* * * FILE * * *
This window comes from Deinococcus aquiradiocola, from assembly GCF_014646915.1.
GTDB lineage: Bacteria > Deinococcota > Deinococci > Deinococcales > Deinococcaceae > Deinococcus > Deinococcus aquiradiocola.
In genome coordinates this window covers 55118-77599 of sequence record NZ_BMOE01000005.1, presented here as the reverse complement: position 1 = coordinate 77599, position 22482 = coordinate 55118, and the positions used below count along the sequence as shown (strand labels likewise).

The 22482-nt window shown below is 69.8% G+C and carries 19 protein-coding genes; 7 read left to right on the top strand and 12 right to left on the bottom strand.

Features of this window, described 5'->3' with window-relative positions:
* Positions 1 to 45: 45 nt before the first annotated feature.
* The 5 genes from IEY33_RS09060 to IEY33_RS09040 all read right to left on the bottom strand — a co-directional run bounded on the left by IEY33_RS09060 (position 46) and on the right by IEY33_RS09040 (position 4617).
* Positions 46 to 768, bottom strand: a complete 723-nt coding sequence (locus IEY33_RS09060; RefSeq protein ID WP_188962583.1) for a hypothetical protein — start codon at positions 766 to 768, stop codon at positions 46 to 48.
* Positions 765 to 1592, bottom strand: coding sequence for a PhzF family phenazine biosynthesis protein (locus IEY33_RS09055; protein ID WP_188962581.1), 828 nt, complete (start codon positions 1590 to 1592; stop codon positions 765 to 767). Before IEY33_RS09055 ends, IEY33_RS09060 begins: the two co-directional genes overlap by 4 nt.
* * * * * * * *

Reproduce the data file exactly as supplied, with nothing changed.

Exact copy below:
This window comes from Deinococcus aquiradiocola, from assembly GCF_014646915.1.
GTDB lineage: Bacteria > Deinococcota > Deinococci > Deinococcales > Deinococcaceae > Deinococcus > Deinococcus aquiradiocola.
In genome coordinates this window covers 55118-77599 of sequence record NZ_BMOE01000005.1, presented here as the reverse complement: position 1 = coordinate 77599, position 22482 = coordinate 55118, and the positions used below count along the sequence as shown (strand labels likewise).

The 22482-nt window shown below is 69.8% G+C and carries 19 protein-coding genes; 7 read left to right on the top strand and 12 right to left on the bottom strand.

Features of this window, described 5'->3' with window-relative positions:
* Positions 1 to 45: 45 nt before the first annotated feature.
* The 5 genes from IEY33_RS09060 to IEY33_RS09040 all read right to left on the bottom strand — a co-directional run bounded on the left by IEY33_RS09060 (position 46) and on the right by IEY33_RS09040 (position 4617).
* Positions 46 to 768, bottom strand: a complete 723-nt coding sequence (locus IEY33_RS09060; RefSeq protein ID WP_188962583.1) for a hypothetical protein — start codon at positions 766 to 768, stop codon at positions 46 to 48.
* Positions 765 to 1592, bottom strand: coding sequence for a PhzF family phenazine biosynthesis protein (locus IEY33_RS09055; protein ID WP_188962581.1), 828 nt, complete (start codon positions 1590 to 1592; stop codon positions 765 to 767). Before IEY33_RS09055 ends, IEY33_RS09060 begins: the two co-directional genes overlap by 4 nt.